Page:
…And Yet It Moves!
January 8, 1642: Galileo Dies
On this day in 1642, one of my hero’s, Galileo Galilei, dies in Italy at age 77. He has been referred to as the father of modern astronomy, the father of modern physics and the father of science. Damn, that’s a lot of fathering. [above: portrait of Galileo Galilei by Giusto Sustermans]
Galileo, was an Italian physicist, mathematician, astronomer, and philosopher who played a major role in the scientific revolution. Considered the first person to use a telescope to observe the skies, he discovered the moons of Jupiter, the rings of Saturn, sun spots and yes, solar rotation, which brought him a lot of grief.
He confirmed Copernicus, that the Earth orbits the Sun. This didn’t sit well with the “powers” that be. He was charged with heresy by the Catholic Church and sentenced to life imprisonment . . . ouch!
In September 1632, Galileo was ordered to come to Rome to stand trial. In view of Galileo’s rather implausible denials, his final interrogation, in July 1633, concluded with his being threatened with torture if he did not tell the truth. The sentence of the Inquisition was delivered on June 22. It was in three essential parts:
Galileo was found “vehemently suspect of heresy”, namely of having held the opinions that:
- The Sun lies motionless at the center of the universe,
- that the Earth is not at its center and moves,
- and that one may hold and defend an opinion as probable after it has been declared contrary to Holy Scripture.
He was sentenced to formal imprisonment at the pleasure of the Inquisition. On the following day this was commuted to house arrest, which he remained under for the rest of his life. His offending Dialogue was banned; and in an action not announced at the trial, publication of any of his works was forbidden, including any he might write in the future.
According to popular legend, after recanting his theory that the Earth moved around the Sun, Galileo allegedly muttered the rebellious phrase “And yet it moves”!
He displayed a peculiar ability to ignore established authorities, most notably Aristotelianism. In broader terms, his work marked another step towards the eventual separation of science from both philosophy and religion; a major development in human thought. He was often willing to change his views in accordance with observation
Galileo put forward the basic principle of relativity, that the laws of physics are the same in any system that is moving at a constant speed in a straight line, regardless of its particular speed or direction. Hence, there is no absolute motion or absolute rest. This principle provided the basic framework for Newton’s laws of motion and is central to Einstein’s special theory of relativity.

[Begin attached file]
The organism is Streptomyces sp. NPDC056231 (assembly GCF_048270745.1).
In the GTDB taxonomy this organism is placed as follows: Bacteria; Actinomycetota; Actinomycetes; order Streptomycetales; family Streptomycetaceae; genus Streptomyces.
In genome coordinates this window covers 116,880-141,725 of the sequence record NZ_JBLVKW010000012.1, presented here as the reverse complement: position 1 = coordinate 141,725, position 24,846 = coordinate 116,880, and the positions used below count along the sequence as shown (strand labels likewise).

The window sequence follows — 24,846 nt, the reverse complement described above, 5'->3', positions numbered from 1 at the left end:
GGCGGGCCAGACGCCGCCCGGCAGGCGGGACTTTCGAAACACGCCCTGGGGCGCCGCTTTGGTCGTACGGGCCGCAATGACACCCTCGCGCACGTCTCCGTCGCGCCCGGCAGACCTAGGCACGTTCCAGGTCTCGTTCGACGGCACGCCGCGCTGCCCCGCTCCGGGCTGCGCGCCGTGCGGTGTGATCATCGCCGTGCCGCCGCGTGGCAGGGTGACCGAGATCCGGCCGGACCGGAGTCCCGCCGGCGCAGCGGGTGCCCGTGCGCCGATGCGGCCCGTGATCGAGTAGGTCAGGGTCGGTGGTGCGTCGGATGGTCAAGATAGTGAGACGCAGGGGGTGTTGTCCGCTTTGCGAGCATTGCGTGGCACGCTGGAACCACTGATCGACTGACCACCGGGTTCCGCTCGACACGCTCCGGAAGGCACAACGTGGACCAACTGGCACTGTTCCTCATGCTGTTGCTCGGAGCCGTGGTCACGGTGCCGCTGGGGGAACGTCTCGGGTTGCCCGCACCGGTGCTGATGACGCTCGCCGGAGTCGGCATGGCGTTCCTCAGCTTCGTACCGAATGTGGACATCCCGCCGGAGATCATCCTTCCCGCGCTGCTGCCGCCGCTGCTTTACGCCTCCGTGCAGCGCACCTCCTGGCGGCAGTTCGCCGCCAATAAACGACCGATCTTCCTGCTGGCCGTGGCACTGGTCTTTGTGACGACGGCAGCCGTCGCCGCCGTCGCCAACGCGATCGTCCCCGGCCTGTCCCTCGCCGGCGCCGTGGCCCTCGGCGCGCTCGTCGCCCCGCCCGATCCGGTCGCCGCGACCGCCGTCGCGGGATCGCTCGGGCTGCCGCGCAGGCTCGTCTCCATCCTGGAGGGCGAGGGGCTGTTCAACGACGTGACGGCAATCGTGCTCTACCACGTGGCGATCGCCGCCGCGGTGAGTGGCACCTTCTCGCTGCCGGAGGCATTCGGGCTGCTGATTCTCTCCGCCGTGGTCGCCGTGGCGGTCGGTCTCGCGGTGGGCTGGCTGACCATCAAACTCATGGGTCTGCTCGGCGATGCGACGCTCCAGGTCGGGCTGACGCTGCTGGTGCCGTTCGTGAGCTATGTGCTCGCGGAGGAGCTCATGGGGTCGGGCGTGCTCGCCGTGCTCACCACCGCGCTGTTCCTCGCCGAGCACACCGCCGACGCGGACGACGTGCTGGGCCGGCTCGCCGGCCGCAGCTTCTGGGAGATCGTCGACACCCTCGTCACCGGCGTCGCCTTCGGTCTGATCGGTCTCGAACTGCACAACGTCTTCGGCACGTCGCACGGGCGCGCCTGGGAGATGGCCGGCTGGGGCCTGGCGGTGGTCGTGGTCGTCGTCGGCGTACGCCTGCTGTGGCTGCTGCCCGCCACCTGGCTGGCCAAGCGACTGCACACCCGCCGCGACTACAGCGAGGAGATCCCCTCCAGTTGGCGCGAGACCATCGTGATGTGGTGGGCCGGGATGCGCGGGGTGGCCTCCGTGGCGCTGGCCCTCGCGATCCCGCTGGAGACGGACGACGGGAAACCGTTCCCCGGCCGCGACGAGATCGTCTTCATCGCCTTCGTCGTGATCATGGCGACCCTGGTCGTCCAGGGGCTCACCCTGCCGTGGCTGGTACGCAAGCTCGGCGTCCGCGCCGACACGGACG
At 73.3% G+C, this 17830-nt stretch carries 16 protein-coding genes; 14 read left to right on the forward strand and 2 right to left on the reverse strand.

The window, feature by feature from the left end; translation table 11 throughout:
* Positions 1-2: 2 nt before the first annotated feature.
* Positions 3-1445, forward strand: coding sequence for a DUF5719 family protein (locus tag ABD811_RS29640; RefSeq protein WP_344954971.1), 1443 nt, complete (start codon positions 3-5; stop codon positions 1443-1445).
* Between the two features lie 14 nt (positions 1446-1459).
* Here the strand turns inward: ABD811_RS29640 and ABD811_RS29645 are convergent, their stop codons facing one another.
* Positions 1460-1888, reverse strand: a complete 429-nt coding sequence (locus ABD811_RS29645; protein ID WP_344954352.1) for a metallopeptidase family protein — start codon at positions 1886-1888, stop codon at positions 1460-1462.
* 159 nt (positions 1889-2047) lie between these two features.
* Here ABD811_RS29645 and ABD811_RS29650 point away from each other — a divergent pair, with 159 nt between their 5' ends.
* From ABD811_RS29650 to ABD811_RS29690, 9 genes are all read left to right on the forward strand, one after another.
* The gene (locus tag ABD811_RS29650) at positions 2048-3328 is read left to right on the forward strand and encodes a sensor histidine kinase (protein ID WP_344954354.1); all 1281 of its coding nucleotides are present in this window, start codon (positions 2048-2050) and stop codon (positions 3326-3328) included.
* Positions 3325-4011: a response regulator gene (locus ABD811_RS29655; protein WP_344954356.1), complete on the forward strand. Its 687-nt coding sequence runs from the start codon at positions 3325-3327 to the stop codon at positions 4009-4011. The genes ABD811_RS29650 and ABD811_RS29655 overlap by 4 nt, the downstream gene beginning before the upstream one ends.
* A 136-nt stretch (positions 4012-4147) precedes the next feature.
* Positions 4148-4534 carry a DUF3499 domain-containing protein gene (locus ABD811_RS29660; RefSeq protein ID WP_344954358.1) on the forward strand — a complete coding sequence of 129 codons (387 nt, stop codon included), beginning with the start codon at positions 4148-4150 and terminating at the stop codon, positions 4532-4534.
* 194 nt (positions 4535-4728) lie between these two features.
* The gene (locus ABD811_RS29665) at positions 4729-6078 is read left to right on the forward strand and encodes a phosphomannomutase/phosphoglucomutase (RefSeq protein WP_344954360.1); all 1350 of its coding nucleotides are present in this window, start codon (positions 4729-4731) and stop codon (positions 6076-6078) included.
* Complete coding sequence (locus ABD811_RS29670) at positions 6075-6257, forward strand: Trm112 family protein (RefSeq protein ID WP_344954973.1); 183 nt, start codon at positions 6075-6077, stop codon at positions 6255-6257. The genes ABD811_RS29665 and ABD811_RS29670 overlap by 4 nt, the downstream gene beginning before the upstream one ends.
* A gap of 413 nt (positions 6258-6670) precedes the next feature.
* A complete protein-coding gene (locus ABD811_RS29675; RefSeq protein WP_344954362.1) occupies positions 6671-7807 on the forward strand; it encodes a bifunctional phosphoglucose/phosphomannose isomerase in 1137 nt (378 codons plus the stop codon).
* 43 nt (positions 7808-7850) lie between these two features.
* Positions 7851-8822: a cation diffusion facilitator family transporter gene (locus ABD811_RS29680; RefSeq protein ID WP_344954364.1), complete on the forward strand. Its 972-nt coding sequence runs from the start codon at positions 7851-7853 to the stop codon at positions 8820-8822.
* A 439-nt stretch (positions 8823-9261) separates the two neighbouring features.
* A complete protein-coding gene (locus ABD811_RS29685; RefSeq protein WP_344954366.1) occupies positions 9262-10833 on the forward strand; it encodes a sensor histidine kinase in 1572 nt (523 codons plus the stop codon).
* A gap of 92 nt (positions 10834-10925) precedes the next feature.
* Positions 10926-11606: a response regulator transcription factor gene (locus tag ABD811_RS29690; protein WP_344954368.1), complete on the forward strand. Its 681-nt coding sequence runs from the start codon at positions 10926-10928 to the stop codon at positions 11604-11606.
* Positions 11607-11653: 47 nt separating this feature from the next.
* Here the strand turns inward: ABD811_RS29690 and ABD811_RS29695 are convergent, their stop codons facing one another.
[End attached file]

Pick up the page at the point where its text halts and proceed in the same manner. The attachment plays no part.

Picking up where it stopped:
According to Stephen Hawking, Galileo probably bears more of the responsibility for the birth of modern science than anybody else, and Albert Einstein called him the father of modern science.
One of the earliest surviving telescopes attributed to Galileo Galilei. In 1609, Galileo was, along with Englishman Thomas Harriot and others, among the first to use a refracting telescope as an instrument to observe stars, planets or moons.
The name “telescope” was coined for Galileo’s instrument by a Greek mathematician, Giovanni Demisiani, at a banquet held in 1611 by Prince Federico Cesi to make Galileo a member of his Accademia dei Lincei. The name was derived from the Greek tele = ‘far’ and skopein = ‘to look or see’. In 1610, he used a telescope at close range to magnify the parts of insects.
Fellow academy member Giovanni Faber coined the word for Galileo’s invention from the Greek words μικρόν (micron) meaning “small”, and σκοπεῖν (skopein) meaning “to look at”. The word was meant to be analogous with “telescope”. Illustrations of insects made using one of Galileo’s microscopes, and published in 1625, appear to have been the first clear documentation of the use of a compound microscope.
Summary of Galileo’s published main written works are as follows:
The Little Balance (1586)
On Motion (1590)
Mechanics (ca. 1600)
The Starry Messenger (1610; in Latin, Sidereus Nuncius)
Discourse on Floating Bodies (1612)
Letters on Sunspots (1613)
Letter to the Grand Duchess Christina (1615; published in 1636)
Discourse on the Tides (1616; in Italian, Discorso del flusso e reflusso del mare)
Discourse on the Comets (1619; in Italian, Discorso Delle Comete)
The Assayer (1623; in Italian, Il Saggiatore)
Dialogue Concerning the Two Chief World Systems (1632; in Italian Dialogo dei due massimi sistemi del mondo)
Discourses and Mathematical Demonstrations Relating to Two New Sciences (1638; in Italian, Discorsi e Dimostrazioni Matematiche, intorno a due nuove scienze)